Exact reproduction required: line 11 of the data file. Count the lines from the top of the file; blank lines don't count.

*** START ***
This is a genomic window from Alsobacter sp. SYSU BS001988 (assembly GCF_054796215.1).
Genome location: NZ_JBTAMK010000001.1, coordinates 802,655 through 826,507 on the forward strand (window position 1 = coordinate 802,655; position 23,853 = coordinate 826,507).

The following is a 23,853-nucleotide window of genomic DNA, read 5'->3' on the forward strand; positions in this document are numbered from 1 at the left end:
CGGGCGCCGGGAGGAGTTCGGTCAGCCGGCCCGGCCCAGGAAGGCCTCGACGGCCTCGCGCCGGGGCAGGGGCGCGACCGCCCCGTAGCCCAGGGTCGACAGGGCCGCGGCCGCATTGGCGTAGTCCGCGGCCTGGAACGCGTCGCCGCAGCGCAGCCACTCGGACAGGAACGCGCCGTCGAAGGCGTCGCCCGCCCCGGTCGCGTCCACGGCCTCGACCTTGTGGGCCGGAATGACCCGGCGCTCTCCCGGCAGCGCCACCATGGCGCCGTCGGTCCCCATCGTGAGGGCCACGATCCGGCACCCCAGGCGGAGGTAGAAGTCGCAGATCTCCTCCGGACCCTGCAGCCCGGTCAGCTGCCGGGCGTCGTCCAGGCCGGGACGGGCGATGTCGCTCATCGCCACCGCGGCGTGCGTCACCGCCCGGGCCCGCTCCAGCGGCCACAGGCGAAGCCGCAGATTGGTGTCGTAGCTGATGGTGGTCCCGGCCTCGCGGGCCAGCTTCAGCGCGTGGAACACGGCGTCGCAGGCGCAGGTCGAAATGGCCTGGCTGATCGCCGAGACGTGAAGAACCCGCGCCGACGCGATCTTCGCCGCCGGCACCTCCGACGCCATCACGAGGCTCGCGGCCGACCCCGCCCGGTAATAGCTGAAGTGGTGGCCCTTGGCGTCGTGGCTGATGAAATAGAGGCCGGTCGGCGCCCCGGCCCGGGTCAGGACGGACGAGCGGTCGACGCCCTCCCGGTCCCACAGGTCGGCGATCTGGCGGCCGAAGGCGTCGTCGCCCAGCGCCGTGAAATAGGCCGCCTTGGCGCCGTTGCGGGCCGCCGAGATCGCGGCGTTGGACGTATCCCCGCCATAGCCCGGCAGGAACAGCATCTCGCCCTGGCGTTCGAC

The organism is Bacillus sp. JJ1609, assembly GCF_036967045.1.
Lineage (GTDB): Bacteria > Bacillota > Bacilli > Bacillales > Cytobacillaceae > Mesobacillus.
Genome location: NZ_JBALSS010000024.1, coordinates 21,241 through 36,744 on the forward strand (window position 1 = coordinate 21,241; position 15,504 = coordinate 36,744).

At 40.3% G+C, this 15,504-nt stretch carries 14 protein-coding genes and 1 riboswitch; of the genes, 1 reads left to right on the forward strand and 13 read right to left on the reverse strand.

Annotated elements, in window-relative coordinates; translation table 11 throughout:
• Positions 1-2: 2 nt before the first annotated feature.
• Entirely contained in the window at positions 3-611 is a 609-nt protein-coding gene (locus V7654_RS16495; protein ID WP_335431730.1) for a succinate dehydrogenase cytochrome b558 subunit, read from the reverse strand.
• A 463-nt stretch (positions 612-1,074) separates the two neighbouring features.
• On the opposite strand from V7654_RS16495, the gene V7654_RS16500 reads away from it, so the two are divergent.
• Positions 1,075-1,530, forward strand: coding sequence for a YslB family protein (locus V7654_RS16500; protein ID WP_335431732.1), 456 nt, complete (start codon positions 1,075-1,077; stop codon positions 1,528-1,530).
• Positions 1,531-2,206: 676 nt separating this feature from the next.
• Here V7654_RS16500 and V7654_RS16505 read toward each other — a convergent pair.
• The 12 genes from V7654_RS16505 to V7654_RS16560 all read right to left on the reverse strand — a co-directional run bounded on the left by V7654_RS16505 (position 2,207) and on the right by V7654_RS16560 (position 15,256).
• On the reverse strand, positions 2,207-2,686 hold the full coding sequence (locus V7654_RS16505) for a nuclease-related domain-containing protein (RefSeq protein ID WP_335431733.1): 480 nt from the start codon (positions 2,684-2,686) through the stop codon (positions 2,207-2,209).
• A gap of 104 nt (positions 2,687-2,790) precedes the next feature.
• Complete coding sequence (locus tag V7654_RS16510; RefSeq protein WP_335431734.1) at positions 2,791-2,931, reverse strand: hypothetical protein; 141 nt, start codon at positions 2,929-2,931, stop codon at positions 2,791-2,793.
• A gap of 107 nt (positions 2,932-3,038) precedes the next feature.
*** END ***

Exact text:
• Entirely contained in the window at positions 3-611 is a 609-nt protein-coding gene (locus V7654_RS16495; protein ID WP_335431730.1) for a succinate dehydrogenase cytochrome b558 subunit, read from the reverse strand.